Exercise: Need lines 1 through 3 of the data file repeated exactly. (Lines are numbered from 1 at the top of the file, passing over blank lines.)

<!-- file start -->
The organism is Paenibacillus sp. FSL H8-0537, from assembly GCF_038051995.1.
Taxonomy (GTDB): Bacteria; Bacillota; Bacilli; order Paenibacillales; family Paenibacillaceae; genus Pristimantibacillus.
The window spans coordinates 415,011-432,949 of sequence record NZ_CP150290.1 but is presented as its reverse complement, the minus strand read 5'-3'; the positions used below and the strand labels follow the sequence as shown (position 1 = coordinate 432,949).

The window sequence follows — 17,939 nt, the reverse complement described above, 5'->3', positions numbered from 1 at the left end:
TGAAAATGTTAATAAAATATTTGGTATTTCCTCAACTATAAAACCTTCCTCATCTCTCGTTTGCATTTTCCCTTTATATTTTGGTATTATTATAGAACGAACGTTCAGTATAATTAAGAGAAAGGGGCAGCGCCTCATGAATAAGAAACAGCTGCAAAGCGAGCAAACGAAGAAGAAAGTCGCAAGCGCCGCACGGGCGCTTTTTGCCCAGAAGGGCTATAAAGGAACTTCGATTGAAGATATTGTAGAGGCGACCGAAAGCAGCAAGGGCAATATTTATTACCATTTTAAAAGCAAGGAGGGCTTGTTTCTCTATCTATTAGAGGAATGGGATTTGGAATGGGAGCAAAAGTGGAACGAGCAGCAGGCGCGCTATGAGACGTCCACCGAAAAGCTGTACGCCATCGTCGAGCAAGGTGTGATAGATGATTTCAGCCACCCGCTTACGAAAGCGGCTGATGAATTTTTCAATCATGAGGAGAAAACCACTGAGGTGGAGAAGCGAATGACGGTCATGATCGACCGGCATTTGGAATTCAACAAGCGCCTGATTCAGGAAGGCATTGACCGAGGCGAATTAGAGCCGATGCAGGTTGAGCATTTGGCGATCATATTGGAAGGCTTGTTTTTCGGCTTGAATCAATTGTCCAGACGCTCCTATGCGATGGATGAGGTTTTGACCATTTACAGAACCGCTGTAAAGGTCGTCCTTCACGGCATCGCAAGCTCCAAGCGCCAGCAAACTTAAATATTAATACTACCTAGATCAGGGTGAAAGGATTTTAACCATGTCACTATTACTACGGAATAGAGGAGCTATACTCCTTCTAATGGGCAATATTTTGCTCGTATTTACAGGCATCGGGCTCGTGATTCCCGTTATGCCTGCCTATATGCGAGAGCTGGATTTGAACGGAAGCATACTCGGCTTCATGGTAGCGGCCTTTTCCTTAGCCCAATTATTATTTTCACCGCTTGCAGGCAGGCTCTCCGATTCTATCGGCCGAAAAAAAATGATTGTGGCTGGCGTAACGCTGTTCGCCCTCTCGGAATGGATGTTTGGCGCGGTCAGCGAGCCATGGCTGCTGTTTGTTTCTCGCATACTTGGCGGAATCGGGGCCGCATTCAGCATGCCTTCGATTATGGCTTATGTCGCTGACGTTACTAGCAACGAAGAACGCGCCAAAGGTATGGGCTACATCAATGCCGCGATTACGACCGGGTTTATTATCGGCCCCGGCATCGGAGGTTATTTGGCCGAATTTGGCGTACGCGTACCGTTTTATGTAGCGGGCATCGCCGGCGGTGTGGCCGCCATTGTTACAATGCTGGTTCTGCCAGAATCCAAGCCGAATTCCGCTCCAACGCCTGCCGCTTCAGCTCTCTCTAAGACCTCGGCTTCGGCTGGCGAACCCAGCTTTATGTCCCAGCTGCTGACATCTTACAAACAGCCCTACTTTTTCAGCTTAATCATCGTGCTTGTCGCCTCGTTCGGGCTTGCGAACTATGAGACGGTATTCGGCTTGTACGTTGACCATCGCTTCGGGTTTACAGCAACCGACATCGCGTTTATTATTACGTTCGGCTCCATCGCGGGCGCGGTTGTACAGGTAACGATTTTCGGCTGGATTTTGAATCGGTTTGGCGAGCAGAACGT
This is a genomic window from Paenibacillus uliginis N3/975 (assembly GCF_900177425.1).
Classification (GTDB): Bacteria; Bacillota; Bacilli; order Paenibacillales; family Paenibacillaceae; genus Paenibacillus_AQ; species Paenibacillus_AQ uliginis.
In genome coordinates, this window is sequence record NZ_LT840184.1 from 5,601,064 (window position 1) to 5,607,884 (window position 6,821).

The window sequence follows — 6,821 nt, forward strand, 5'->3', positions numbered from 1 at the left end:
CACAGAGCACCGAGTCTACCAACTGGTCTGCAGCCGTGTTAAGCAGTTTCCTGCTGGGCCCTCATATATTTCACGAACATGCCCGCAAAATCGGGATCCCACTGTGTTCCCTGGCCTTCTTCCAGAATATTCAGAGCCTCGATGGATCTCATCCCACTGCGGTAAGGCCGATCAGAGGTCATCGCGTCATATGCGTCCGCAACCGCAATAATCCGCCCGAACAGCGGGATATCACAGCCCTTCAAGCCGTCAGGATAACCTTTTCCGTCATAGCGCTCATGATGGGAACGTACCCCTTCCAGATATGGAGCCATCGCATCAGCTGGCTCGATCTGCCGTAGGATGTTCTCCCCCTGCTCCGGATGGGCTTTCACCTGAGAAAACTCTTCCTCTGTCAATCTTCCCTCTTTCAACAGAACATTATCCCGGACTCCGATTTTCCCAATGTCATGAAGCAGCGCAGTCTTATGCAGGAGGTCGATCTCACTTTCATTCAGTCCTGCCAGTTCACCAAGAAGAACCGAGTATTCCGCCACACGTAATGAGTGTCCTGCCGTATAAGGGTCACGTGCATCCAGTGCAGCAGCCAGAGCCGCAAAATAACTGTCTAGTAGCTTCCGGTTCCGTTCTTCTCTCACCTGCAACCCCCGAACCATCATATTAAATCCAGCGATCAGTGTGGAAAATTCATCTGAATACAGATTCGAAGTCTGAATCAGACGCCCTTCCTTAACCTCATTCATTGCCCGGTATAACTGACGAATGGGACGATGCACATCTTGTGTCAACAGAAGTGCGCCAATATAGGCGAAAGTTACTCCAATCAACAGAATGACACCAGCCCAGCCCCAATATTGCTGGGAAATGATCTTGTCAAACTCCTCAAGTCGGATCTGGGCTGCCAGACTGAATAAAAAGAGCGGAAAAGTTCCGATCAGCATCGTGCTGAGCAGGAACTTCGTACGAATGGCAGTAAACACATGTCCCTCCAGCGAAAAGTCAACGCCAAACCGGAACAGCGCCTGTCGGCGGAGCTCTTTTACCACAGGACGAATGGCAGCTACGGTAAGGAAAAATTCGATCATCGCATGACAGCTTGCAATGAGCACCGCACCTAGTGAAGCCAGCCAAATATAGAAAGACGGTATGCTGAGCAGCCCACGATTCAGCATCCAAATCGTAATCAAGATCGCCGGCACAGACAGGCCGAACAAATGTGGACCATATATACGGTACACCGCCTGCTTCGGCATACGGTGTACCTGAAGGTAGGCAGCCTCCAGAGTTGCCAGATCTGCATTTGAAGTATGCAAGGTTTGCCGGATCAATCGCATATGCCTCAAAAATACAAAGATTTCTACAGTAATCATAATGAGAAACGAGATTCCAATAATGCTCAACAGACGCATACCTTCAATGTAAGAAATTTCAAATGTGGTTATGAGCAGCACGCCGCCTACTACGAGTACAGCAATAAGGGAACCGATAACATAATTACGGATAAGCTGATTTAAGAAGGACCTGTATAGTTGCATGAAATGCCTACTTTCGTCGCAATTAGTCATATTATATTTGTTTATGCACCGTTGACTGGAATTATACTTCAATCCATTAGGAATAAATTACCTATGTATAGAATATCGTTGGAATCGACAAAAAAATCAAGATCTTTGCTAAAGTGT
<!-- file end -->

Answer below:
The organism is Paenibacillus sp. FSL H8-0537, from assembly GCF_038051995.1.
Taxonomy (GTDB): Bacteria; Bacillota; Bacilli; order Paenibacillales; family Paenibacillaceae; genus Pristimantibacillus.
The window spans coordinates 415,011-432,949 of sequence record NZ_CP150290.1 but is presented as its reverse complement, the minus strand read 5'-3'; the positions used below and the strand labels follow the sequence as shown (position 1 = coordinate 432,949).